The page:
The Contemporary Library of Psychology has been planned to meet what is felt to be a need alike of the student and of the large and growing public who take a keen and intelligent interest in the subject. In common with all other sciences, Psychology is continually enlarging its boundaries by the discovery of fresh facts, the construction of hypotheses to explain them, and the verification of the hypotheses in experimental conditions. Unlike those of the other sciences, however, the claim of which to acceptance has long been established, its principal achievements are of comparatively recent origin. No doubt many of its problems are as old as philosophy itself; but their ancient solutions were of a highly speculative character, and it is only since the application of scientific method to the data of mental life that it has been possible for Psychology to take its place within the ranks of the empirical and experimental sciences.

Its scientific progress, however, has since then been astonishingly rapid; so rapid, indeed, that it has not failed to be accompanied by certain dangers incidental to speedy growth from infancy to adolescence. There have been the dangers, not always successfully avoided, of non-observation and of mal-observation, of hasty generalisation from insufficient data, of immature and faulty method, of imperfect experimental technique, and the like.

Even now, when all these have in large measure been overcome, and an incomparable method devised by which psychological data may be treated mathematically, there are still numbers of divergent schools each claiming to be the sole genuine representative of the science. This is in the main, if not entirely, due to the fact that workers have laboured more or less independently in separate and even isolated areas within the psychological domain. Some have specialised in the abnormalities of mind, and from their clinical observations have derived a general theory which they then extended to cover mentality as a whole. In this general theory the emphasis is upon the emotional character of mental life, and especially upon the dynamic nature of the Unconscious. Others, interested in animal and human behaviour rather than in the mental processes themselves, have found consciousness a superfluity for purposes of explanation, and have stressed a few native reaction-patterns as the basis upon which all behaviour is built up. Others, again, have occupied themselves with mental processes as these are actually observed to occur, and have devised experimental means for their investigation. And so on.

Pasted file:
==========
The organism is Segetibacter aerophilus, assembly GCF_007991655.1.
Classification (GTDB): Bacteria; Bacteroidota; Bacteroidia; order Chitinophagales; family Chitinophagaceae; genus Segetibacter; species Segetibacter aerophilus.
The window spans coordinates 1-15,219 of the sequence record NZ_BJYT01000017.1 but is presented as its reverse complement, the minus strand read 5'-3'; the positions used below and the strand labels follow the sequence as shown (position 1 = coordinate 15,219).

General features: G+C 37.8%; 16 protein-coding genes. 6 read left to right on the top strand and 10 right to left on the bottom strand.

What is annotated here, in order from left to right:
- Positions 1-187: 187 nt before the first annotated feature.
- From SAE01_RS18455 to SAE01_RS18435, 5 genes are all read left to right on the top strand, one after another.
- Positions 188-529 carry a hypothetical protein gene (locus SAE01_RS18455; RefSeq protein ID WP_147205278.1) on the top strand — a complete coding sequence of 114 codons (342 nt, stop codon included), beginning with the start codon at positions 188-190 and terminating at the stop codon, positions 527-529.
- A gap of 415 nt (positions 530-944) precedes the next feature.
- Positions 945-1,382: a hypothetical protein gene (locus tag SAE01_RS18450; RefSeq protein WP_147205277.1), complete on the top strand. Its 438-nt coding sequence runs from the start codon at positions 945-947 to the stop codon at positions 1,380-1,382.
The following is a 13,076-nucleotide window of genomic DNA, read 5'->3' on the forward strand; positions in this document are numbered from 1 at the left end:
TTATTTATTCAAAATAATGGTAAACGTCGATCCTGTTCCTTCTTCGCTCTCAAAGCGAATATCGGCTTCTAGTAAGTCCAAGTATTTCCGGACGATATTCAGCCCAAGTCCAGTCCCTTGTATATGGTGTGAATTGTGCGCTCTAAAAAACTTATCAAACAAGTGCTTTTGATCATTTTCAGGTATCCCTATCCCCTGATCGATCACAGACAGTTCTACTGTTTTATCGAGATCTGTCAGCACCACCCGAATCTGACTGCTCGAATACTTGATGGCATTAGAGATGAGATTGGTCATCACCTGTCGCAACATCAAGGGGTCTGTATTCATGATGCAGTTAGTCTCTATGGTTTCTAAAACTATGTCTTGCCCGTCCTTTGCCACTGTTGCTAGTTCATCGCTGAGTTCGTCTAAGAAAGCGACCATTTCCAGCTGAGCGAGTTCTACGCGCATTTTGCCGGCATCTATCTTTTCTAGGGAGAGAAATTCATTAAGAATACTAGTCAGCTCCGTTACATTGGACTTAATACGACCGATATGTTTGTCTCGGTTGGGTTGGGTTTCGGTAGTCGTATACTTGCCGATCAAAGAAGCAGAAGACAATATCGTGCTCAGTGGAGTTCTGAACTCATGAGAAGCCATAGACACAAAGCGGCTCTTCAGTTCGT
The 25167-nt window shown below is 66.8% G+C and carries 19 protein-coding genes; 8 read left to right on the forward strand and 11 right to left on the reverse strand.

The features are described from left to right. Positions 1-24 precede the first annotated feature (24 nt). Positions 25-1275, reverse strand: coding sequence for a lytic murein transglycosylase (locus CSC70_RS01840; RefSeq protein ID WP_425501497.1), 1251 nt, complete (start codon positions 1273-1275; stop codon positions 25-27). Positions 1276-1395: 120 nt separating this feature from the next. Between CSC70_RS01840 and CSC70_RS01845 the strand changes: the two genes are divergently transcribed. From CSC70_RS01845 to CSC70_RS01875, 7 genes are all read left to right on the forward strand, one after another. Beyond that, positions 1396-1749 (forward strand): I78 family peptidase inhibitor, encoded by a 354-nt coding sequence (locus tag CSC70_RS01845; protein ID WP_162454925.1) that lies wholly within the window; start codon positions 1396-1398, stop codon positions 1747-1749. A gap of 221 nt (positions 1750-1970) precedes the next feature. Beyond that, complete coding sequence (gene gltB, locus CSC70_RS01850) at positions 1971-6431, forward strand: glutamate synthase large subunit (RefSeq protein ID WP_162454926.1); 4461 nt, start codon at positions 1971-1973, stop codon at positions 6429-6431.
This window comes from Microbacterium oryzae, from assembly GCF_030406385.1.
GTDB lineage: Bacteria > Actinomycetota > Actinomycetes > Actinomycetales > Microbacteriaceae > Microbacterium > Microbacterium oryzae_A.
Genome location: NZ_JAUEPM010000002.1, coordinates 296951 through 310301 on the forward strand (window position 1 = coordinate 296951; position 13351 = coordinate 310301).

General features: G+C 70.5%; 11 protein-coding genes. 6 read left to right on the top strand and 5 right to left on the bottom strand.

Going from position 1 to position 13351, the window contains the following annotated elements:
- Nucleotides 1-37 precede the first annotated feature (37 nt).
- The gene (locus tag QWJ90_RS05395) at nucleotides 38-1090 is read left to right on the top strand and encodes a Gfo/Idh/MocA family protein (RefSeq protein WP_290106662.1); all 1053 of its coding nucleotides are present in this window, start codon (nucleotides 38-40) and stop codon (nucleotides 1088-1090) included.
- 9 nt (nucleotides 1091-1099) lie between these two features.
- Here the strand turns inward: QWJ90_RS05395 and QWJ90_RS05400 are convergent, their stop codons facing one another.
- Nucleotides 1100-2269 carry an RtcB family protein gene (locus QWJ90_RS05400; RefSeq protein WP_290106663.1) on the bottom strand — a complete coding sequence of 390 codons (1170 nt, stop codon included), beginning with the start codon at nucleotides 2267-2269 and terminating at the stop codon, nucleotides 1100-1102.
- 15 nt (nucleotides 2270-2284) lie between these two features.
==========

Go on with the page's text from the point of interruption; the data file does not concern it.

A consequence of this divergence of interest, especially when the several views to which it leads are expounded in text-books and manuals, and above all in summary expositions intended for more popular consumption, is that the reader is apt to form a one-sided and entirely misleading conception of Psychology. He may become an ardent psycho-analyst, a keen behaviourist, a formalist, a purist, or what not, as the case may be. But, while there is no doubt much truth in all these systems, which in point of fact considerably supplement one another, there is still in most of them a great deal that is of the nature of assumption and over-generalisation. The literature, moreover, of late years has grown to such an enormous extent that it is almost impossible for any one person to master it, and so to gain for himself a comprehensive and accurate perspective of contemporary Psychology in so far as this science is definitely and systematically established.

The plan of The Contemporary Library of Psychology has been drawn up with a view to presenting such a perspective in a popular way, but at the same time without any loss of scientific accuracy. Each volume to be included in it will deal with a special and definite topic which is capable of independent treatment as a single chapter of Psychology. Though this plan inevitably entails a certain amount of overlapping, since no one volume will take for granted what has been set forth in another, and certain principles are of necessity common to all, overlapping will be restricted to a minimum. The Series will, it is hoped, embrace all the major topics of the science, including those of Comparative, Ab-Normal and Applied Psychology. In this way each volume will be complete in itself; while the Library as a whole will cover the entire field of Psychology.

With this aim in view, it is confidently hoped that it will prove to be of real service both to the student and to the general reader.


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